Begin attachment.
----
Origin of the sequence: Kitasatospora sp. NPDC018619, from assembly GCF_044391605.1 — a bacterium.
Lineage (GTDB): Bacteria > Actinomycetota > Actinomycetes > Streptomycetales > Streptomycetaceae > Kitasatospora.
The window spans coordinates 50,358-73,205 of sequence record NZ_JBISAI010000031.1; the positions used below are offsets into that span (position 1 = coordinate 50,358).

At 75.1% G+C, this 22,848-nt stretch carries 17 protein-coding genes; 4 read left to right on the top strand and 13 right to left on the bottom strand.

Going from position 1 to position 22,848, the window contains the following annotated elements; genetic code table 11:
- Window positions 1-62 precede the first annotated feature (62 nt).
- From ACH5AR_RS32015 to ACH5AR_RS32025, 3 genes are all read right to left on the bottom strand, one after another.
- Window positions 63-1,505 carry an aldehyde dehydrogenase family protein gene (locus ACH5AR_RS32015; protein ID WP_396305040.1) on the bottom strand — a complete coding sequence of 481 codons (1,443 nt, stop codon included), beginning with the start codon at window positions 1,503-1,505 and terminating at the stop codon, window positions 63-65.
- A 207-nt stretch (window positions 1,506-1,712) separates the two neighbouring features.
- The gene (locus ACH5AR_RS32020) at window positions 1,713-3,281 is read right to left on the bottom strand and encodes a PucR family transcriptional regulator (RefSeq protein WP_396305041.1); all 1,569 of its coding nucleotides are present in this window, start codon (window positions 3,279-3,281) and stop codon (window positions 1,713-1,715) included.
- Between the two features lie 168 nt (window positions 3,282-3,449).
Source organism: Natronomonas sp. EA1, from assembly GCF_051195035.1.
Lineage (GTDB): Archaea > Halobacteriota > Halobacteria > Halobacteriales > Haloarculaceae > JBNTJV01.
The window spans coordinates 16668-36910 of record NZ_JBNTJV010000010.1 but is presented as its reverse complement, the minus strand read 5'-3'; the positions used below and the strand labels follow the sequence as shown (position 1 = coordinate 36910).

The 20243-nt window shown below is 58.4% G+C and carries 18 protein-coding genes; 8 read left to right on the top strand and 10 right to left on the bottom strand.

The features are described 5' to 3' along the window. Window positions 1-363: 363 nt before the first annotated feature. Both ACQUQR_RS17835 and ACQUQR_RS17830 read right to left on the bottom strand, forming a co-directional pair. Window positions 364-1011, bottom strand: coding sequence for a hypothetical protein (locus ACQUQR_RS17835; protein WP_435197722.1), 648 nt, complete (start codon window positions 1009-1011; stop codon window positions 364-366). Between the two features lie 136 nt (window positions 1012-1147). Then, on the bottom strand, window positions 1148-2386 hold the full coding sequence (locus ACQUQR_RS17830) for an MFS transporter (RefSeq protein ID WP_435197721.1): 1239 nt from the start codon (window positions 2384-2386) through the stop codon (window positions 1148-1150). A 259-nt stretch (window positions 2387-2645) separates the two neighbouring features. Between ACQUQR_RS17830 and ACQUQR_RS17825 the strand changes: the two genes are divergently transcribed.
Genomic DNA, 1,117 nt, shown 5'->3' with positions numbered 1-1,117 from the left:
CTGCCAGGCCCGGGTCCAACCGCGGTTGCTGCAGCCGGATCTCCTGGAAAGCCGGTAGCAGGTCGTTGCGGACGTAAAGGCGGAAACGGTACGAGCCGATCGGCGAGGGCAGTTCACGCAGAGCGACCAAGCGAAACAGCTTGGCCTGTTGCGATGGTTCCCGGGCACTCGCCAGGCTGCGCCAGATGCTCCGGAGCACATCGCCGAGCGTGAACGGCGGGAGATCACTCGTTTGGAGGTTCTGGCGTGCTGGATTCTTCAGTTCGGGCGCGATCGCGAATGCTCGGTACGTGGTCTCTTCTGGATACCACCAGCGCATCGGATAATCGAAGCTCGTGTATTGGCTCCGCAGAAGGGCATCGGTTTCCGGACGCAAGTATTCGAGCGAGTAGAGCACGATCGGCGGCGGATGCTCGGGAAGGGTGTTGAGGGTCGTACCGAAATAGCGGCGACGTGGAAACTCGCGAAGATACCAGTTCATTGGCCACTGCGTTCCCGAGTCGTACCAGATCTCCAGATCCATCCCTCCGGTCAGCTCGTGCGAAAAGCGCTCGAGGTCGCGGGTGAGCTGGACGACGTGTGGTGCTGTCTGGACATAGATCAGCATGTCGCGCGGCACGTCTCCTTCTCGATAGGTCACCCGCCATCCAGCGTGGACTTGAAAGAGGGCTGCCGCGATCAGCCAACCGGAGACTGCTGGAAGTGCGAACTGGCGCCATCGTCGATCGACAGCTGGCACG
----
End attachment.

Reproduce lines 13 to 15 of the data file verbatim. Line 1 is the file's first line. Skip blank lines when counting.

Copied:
Lineage (GTDB): Archaea > Halobacteriota > Halobacteria > Halobacteriales > Haloarculaceae > JBNTJV01.
The window spans coordinates 16668-36910 of record NZ_JBNTJV010000010.1 but is presented as its reverse complement, the minus strand read 5'-3'; the positions used below and the strand labels follow the sequence as shown (position 1 = coordinate 36910).

The 20243-nt window shown below is 58.4% G+C and carries 18 protein-coding genes; 8 read left to right on the top strand and 10 right to left on the bottom strand.